© respective holders. From Jon Berk Collection.

Unfortunately he was not wise in his choice of business partners–Harry Donenfeld and Jack Liebowitz who had a history of amassing product and companies in a somewhat ruthless manner. By 1938 against the backdrop of the financial difficulties of the Great Depression he was forced under controversial circumstances from the company he founded. It took him some time to recover from this terrible blow and the loss of the character that he believed in so passionately–Superman. He then went on to write non-fiction books and continued writing for the pulps.

In the latter part of his life on a trip to Sweden he discovered several formulas for industrial paint applications, purchased them and returned to the states to develop them. Like the proverbial dad from an early television sitcom, the Major spent the beginning years of the 1950’s teaching himself basic chemistry and cooking up the formulas in the family kitchen. This frequently resulted in low comedy with explosions and black soot everywhere. However, like everything else in his life he persisted until he prevailed and eventually attracted the interest of a Wall Street consortium. After agonizing over the contractual details, at the last minute, perhaps due to what happened with his comic book venture he walked away and refused to sign.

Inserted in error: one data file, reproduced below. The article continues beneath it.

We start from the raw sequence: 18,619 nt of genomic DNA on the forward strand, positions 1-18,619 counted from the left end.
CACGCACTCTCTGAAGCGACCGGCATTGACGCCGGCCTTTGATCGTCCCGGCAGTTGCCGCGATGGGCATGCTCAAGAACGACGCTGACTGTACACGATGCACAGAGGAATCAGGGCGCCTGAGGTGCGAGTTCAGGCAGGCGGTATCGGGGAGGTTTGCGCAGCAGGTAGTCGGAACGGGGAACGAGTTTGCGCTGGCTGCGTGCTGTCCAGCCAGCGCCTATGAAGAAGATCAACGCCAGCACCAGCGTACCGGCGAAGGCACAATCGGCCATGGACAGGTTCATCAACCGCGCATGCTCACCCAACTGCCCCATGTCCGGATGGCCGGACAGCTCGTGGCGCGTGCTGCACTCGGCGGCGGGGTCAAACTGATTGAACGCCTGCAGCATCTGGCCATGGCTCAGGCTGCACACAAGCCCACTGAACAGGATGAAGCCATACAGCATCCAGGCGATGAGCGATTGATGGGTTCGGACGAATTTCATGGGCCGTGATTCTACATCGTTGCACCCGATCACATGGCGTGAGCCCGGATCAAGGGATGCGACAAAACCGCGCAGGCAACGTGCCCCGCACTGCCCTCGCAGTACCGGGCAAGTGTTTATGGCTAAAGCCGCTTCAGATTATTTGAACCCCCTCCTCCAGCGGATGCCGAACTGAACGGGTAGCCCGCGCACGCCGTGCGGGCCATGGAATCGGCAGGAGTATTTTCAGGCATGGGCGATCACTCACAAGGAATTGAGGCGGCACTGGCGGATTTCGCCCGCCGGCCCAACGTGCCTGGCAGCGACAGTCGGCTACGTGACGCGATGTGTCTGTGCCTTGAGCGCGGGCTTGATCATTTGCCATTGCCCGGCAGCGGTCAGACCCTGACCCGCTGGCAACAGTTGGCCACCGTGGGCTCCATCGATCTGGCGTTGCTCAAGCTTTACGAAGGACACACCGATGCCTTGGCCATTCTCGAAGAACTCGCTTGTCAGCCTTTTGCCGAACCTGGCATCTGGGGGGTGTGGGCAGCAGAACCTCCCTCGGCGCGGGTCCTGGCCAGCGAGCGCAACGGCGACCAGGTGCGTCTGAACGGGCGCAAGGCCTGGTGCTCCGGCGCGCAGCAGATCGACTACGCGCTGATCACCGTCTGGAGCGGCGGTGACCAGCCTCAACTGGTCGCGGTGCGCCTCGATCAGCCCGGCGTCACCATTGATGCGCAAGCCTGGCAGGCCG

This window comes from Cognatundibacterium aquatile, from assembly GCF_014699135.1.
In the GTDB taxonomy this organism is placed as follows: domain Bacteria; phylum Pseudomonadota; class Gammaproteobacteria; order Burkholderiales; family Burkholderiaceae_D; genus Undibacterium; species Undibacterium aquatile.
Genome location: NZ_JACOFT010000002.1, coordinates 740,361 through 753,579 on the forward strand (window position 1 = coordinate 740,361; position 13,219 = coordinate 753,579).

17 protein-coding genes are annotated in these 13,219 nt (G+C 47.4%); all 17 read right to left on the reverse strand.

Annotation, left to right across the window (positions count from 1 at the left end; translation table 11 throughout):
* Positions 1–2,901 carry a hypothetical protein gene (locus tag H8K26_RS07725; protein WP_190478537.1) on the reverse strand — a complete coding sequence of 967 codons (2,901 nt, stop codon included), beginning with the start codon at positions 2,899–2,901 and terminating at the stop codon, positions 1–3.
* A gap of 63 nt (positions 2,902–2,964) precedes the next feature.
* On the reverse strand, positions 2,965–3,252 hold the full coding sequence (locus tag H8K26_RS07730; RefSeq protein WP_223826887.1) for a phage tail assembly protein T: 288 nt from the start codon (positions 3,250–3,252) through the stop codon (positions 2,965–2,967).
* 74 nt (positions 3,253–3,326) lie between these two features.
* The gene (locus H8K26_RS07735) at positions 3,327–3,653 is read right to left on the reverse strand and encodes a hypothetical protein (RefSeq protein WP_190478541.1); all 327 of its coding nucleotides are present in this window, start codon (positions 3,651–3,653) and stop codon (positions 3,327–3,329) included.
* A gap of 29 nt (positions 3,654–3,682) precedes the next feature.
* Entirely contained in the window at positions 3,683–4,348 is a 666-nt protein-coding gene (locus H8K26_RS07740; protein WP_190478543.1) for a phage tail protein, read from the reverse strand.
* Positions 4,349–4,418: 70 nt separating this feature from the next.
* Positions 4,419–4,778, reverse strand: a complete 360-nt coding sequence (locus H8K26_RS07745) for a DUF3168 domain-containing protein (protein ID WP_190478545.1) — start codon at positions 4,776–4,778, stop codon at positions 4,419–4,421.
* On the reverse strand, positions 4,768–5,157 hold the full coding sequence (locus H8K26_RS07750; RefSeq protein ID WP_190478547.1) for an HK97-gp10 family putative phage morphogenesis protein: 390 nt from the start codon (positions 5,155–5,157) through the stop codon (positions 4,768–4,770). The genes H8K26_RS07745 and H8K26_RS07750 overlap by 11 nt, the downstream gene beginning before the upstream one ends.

He appeared to have no regrets about the choices in his life, seemed not to be bitter and lived out his days surrounded by his family with his wife, Elsa whom he adored at his side. Major Malcolm Wheeler-Nicholson died in September of 1965. His life was a continual quest and much of his writing is based on his own adventures. He loved history and carefully researched his stories based on historical events including the Crusades and Middle Ages. Even now some 60-70 years later that research holds up under scholarly scrutiny.

The Major c. 1948 in Sweden. © Finn Andreen.

Ron Goulart said of him that he faded away like many an old soldier. Fortunately that is no longer true. The above is a bare outline of the rich life my grandfather lived. The family myth is only a backdrop. It is  the details all based on solid methodical research that bring the picture to life. I’m very proud of my grandfather’s talent as a writer and his amazing contributions to modern popular culture. Every hard won fact adds to the epic story of this extraordinary man, a prolific creative artist who lived a life of great adventure. Happy Birthday, Major Malcolm Wheeler-Nicholson, we salute you.